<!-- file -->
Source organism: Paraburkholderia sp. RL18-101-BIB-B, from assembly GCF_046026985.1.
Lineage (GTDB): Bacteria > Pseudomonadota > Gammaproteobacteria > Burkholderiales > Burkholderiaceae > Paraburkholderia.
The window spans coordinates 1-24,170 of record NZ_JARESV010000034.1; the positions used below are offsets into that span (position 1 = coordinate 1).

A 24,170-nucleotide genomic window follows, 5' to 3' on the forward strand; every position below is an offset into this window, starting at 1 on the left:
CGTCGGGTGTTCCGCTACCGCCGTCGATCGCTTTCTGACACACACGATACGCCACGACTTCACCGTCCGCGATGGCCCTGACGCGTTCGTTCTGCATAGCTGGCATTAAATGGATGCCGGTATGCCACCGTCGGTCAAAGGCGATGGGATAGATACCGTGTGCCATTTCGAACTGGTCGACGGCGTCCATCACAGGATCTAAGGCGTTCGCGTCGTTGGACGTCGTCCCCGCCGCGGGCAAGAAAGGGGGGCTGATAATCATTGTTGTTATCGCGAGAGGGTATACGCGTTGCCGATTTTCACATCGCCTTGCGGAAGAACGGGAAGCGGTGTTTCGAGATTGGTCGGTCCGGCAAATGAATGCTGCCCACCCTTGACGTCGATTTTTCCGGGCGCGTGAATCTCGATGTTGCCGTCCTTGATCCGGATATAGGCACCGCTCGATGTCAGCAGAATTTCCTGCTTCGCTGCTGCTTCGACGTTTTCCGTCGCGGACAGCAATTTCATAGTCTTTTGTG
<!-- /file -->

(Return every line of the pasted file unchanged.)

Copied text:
Source organism: Paraburkholderia sp. RL18-101-BIB-B, from assembly GCF_046026985.1.
Lineage (GTDB): Bacteria > Pseudomonadota > Gammaproteobacteria > Burkholderiales > Burkholderiaceae > Paraburkholderia.
The window spans coordinates 1-24,170 of record NZ_JARESV010000034.1; the positions used below are offsets into that span (position 1 = coordinate 1).

A 24,170-nucleotide genomic window follows, 5' to 3' on the forward strand; every position below is an offset into this window, starting at 1 on the left:
CGTCGGGTGTTCCGCTACCGCCGTCGATCGCTTTCTGACACACACGATACGCCACGACTTCACCGTCCGCGATGGCCCTGACGCGTTCGTTCTGCATAGCTGGCATTAAATGGATGCCGGTATGCCACCGTCGGTCAAAGGCGATGGGATAGATACCGTGTGCCATTTCGAACTGGTCGACGGCGTCCATCACAGGATCTAAGGCGTTCGCGTCGTTGGACGTCGTCCCCGCCGCGGGCAAGAAAGGGGGGCTGATAATCATTGTTGTTATCGCGAGAGGGTATACGCGTTGCCGATTTTCACATCGCCTTGCGGAAGAACGGGAAGCGGTGTTTCGAGATTGGTCGGTCCGGCAAATGAATGCTGCCCACCCTTGACGTCGATTTTTCCGGGCGCGTGAATCTCGATGTTGCCGTCCTTGATCCGGATATAGGCACCGCTCGATGTCAGCAGAATTTCCTGCTTCGCTGCTGCTTCGACGTTTTCCGTCGCGGACAGCAATTTCATAGTCTTTTGTG